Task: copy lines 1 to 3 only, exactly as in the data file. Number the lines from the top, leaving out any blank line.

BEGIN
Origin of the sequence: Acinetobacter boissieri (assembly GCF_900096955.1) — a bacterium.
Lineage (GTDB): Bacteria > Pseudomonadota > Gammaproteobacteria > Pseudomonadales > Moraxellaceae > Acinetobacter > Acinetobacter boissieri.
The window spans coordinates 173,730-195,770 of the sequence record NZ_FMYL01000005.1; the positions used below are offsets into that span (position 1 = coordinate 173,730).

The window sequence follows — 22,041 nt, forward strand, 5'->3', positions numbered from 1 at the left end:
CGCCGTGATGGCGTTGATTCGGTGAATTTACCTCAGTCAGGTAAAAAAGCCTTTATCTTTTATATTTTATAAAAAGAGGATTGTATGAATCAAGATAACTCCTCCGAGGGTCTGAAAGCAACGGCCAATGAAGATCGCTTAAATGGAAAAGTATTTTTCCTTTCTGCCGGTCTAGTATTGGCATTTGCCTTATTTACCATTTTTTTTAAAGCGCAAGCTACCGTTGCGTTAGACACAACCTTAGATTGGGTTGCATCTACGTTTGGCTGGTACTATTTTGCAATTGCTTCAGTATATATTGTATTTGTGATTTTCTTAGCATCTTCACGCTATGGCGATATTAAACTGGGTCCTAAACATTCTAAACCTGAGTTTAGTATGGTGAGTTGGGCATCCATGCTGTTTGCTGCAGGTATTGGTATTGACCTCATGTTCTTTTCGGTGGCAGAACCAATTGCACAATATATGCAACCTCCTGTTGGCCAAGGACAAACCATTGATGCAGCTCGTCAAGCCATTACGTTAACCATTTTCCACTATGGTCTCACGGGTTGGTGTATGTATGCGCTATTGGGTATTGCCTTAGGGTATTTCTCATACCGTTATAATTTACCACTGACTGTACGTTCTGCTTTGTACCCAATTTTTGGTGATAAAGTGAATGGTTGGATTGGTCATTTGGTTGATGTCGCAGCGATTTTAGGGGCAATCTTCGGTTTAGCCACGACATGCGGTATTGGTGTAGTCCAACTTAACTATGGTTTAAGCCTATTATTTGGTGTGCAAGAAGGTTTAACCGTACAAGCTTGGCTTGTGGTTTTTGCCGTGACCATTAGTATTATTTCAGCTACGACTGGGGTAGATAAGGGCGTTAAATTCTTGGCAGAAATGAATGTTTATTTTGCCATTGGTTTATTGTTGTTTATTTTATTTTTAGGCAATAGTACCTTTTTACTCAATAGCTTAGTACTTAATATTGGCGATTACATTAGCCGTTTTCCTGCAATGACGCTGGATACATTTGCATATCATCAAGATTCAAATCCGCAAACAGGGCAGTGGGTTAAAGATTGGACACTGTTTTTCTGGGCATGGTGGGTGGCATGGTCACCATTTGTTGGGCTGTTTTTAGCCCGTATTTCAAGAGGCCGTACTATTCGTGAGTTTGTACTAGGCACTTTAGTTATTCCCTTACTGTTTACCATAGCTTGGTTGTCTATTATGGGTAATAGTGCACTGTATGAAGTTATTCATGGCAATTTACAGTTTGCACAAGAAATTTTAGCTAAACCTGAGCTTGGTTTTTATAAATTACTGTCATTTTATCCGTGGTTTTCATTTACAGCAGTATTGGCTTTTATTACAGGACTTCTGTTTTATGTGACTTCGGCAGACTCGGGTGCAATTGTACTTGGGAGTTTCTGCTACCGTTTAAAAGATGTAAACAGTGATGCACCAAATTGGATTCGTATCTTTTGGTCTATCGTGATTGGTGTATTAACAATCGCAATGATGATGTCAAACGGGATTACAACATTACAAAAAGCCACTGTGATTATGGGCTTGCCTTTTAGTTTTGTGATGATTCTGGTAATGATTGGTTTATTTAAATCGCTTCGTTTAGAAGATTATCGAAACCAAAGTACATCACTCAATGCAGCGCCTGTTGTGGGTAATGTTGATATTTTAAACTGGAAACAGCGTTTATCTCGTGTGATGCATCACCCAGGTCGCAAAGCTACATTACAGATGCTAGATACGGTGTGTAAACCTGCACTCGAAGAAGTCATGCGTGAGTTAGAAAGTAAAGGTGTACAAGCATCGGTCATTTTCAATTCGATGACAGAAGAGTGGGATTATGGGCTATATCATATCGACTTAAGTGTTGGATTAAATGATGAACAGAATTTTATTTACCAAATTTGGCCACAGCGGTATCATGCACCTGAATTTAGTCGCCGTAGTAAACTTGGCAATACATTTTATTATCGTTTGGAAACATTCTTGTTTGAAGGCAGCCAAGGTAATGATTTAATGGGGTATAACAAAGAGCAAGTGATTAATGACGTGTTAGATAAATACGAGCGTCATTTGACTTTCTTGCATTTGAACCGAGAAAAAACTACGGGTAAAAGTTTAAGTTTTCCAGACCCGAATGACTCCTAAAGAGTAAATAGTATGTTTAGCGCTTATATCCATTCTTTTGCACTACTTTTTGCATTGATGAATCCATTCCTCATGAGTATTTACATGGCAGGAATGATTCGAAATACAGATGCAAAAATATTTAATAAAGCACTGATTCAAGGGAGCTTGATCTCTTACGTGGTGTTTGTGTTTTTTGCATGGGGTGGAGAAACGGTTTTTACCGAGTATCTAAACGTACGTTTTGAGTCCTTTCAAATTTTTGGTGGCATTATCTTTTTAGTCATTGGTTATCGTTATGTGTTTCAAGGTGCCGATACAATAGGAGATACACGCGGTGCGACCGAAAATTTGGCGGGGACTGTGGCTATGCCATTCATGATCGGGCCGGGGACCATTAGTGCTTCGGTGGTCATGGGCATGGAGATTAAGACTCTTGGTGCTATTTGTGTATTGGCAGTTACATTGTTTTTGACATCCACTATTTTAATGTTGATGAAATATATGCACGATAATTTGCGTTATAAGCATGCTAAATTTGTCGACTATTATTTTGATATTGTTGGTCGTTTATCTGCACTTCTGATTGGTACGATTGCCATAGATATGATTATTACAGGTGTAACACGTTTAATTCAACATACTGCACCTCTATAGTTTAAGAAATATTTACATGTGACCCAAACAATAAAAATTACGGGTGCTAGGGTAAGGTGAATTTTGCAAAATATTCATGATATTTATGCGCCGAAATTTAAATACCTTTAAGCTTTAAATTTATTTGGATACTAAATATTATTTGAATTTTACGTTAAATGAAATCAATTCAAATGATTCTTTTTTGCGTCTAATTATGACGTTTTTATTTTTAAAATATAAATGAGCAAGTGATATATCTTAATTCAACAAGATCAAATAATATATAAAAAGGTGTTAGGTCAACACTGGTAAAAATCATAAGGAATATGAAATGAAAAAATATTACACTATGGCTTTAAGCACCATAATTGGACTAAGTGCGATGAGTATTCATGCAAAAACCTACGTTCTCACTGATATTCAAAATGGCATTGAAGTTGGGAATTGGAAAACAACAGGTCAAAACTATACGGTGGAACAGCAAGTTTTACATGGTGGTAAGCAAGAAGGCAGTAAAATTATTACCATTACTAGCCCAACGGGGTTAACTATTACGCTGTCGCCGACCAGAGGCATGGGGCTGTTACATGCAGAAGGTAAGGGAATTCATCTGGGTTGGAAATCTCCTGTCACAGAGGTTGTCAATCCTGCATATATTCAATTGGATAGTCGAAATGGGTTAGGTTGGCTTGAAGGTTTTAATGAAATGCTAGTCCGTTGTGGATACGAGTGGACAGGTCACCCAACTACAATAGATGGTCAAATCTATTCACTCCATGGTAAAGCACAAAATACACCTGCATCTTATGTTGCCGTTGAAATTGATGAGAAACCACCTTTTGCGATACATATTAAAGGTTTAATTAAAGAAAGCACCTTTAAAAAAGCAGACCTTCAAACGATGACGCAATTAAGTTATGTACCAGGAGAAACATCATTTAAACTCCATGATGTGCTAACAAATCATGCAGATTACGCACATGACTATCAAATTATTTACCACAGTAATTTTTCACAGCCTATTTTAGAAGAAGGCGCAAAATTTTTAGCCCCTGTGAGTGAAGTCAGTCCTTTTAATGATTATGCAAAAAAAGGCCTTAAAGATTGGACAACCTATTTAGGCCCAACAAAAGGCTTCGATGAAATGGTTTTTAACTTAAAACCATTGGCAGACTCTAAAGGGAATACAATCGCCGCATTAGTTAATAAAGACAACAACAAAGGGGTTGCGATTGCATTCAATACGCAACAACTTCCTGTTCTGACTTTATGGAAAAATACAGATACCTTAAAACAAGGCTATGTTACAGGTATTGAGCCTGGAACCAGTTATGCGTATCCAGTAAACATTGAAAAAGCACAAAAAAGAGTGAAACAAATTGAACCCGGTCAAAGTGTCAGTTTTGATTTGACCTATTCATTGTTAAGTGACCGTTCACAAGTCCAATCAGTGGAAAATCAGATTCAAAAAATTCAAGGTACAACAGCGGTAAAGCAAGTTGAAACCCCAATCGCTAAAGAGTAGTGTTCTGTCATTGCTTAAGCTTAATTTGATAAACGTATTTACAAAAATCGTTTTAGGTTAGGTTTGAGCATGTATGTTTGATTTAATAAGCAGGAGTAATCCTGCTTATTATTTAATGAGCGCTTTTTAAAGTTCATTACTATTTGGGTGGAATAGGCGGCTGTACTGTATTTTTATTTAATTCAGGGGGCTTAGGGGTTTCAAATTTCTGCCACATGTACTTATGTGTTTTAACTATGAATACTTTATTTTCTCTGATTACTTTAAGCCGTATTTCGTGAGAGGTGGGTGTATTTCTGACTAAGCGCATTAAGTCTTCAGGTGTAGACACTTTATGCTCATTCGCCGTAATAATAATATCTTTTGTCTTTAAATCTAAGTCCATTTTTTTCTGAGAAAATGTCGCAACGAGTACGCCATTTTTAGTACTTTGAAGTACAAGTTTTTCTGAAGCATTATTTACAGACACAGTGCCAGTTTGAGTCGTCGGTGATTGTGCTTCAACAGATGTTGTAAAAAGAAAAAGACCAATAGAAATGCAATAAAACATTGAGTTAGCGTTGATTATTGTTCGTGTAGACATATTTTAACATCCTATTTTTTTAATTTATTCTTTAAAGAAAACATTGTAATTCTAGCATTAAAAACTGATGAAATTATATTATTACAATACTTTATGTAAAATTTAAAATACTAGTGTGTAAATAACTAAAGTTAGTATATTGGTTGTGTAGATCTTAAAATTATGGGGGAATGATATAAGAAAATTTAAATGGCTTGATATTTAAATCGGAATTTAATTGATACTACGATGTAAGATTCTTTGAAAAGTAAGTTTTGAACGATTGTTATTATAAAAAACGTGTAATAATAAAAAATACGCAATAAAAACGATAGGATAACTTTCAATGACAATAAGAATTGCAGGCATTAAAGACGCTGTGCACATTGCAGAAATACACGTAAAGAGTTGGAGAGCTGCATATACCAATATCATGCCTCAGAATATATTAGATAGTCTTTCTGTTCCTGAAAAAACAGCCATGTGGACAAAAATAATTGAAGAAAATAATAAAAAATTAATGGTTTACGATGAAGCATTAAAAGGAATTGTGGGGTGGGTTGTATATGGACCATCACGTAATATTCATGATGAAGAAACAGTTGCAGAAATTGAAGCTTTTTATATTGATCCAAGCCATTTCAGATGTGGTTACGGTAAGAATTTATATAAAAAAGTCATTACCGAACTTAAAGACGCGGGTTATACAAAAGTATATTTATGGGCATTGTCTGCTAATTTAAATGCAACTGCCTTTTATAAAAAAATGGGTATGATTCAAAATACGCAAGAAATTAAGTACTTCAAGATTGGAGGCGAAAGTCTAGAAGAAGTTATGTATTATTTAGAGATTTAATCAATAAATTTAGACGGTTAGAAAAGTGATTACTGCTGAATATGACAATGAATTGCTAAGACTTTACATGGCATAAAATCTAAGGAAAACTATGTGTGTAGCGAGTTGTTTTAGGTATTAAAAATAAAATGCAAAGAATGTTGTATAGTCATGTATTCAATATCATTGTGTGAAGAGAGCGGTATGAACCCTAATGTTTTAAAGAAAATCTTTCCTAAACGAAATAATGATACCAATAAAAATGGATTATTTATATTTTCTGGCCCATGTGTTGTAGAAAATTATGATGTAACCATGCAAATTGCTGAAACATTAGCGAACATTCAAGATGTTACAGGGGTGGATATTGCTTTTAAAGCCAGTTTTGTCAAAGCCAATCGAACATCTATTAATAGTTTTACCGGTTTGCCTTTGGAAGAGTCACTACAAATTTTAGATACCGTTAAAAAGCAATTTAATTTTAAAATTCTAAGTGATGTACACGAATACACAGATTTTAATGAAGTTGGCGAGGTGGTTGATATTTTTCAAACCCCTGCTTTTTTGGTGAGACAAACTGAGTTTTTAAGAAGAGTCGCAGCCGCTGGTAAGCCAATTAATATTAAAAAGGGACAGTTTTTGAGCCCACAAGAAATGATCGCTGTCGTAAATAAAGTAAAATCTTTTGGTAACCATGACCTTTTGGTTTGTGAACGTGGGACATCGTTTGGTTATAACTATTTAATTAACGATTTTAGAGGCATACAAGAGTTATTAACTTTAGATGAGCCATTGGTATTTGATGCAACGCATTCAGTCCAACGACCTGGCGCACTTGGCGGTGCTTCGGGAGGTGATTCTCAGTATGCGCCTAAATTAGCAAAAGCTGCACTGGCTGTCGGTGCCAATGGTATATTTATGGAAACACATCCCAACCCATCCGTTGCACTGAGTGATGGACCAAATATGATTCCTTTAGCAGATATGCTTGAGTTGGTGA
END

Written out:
Origin of the sequence: Acinetobacter boissieri (assembly GCF_900096955.1) — a bacterium.
Lineage (GTDB): Bacteria > Pseudomonadota > Gammaproteobacteria > Pseudomonadales > Moraxellaceae > Acinetobacter > Acinetobacter boissieri.
The window spans coordinates 173,730-195,770 of the sequence record NZ_FMYL01000005.1; the positions used below are offsets into that span (position 1 = coordinate 173,730).